During the late 1920s and 1930s, a group of Italian modernist architects, known as ‘rationalists’, launched an ambitious bid for convincing Mussolini that their brand of architectural modernism was best suited to become the official art of the Fascist state (arte di stato). They produced buildings of exceptional quality and now iconic status in the annals of international architecture, as well as an even more impressive register of ideas, designs, plans, and proposals that have been recognized as visionary works. Yet, by the end of the 1930s, it was the official monumental stile littorio – classical and monumental yet abstracted and stripped-down, infused with modern and traditional ideas, pluralist and ‘willing to seek a third way between opposite sides in disputes’, the style curated so masterfully by Marcello Piacentini – that set the tone of the Fascist state’s official architectural representation. These two contrasted architectural programmes, however, shared much more than what was claimed at the time and has been assumed since. They represented programmatically, ideologically, and aesthetically different expressions of the same profound desire to materialize in space and eternity the Fascist ‘Third Way’ future avant la lettre. In both cases, architecture (and urban planning as the scalable articulation of architecture on an urban, regional, and national territorial level) became the ‘total’ media used to signify and not just express, to shape and not just reproduce or simulate, to actively give before passively receiving meaning. Still, it was the more all-encompassing and legible coordinates of space and time in the ‘rooted’ modernism of the stile littorio that captured and expressed a third-way mediation between universality and singularity and between futural modernity and tradition better than the trenchant, inflexible anti-monumentalism of the rationalists.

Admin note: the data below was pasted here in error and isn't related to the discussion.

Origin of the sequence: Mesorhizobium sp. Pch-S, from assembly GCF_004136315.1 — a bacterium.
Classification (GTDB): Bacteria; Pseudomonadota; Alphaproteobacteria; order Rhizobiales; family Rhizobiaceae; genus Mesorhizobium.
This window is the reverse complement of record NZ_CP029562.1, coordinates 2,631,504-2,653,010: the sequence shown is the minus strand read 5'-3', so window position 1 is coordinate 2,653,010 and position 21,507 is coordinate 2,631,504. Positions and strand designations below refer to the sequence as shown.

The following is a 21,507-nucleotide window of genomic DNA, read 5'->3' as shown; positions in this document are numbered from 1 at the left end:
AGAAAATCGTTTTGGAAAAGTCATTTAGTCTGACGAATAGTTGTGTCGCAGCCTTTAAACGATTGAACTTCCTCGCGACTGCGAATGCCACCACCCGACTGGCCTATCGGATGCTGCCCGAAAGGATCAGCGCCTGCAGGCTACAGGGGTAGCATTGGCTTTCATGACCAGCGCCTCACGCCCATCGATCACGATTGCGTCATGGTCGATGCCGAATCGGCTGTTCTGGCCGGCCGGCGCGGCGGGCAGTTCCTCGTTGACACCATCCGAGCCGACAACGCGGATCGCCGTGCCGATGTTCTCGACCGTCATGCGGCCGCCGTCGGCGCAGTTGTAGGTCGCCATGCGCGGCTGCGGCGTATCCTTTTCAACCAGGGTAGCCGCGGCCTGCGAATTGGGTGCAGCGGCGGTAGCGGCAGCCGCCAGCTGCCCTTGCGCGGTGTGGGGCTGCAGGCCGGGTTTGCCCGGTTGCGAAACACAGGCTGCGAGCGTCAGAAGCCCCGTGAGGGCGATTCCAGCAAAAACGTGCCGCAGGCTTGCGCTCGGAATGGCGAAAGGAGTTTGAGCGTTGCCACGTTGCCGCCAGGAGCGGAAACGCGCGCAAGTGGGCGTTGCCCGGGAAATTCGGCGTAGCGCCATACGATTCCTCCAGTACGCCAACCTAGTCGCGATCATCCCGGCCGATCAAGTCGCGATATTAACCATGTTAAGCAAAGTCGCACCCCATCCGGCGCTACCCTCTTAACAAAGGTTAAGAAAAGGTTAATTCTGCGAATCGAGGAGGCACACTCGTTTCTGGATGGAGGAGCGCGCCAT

For a while at least in the lifespan of the Fascist regime in Italy, corporatism seemed to be the most dynamic and most alluring to its contemporaries element of the F(f)ascist ideological singularity. It was lauded as an economic system that could reconcile competing interests in order to promote the kind of social harmony that capitalism had seemingly failed to deliver, and which socialism was programmatically opposed to. As an alternative system of political representation, it promised to overcome the crisis-ridden liberal parliamentary system while acting as an effective bulwark against the powerful aftershocks of the 1917 Bolshevik revolution in Russia.1 It is also not a coincidence that, when Mussolini finally decided that Italian Fascism was fit for ‘export’ as an alternative political paradigm to ‘western’ liberalism and ‘eastern’ communism, the most enthusiastic disciples of an international fascism in Italy rode the wave of corporatism, singing its praises as the genuine novelty of Mussolini’s regime and dreaming of a ‘Fascist century’ with a Fascist and corporatist Italy as its principal innovation and symbolic ideological beacon.2